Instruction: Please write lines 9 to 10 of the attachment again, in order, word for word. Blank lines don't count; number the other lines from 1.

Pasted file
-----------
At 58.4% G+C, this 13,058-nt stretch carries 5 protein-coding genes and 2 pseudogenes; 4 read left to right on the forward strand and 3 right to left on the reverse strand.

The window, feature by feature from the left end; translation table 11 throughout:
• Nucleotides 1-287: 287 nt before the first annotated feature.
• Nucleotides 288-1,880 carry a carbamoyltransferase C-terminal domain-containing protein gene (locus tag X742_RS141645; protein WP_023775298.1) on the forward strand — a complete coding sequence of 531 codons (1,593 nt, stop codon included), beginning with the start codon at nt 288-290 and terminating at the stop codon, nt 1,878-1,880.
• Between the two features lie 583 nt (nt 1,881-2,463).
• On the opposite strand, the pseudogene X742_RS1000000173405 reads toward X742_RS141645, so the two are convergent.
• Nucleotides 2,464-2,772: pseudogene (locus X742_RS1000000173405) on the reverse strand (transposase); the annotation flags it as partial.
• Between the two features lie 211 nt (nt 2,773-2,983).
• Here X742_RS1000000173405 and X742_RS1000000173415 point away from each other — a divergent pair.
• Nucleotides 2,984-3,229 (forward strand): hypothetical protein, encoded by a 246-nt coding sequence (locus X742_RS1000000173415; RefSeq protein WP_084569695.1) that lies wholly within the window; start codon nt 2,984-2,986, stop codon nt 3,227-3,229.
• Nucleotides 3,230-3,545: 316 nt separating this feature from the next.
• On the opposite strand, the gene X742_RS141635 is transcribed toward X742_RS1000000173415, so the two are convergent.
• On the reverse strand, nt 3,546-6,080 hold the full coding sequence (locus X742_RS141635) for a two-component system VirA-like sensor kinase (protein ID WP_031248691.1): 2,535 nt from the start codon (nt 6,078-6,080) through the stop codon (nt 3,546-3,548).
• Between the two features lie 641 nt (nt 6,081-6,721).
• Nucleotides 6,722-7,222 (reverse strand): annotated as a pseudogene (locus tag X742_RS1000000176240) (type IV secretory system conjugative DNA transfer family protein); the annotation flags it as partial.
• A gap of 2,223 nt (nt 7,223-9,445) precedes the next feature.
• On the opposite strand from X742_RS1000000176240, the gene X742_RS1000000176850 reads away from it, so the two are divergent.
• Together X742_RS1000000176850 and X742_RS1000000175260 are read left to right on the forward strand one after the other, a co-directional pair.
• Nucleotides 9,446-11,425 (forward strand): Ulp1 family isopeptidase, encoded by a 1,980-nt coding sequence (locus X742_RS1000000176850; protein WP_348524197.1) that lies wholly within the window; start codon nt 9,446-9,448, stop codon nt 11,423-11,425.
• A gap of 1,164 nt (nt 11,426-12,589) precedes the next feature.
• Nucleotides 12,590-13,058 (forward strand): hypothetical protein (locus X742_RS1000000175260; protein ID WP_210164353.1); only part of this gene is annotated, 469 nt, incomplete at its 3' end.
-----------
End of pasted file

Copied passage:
• Here X742_RS1000000173405 and X742_RS1000000173415 point away from each other — a divergent pair.
• Nucleotides 2,984-3,229 (forward strand): hypothetical protein, encoded by a 246-nt coding sequence (locus X742_RS1000000173415; RefSeq protein WP_084569695.1) that lies wholly within the window; start codon nt 2,984-2,986, stop codon nt 3,227-3,229.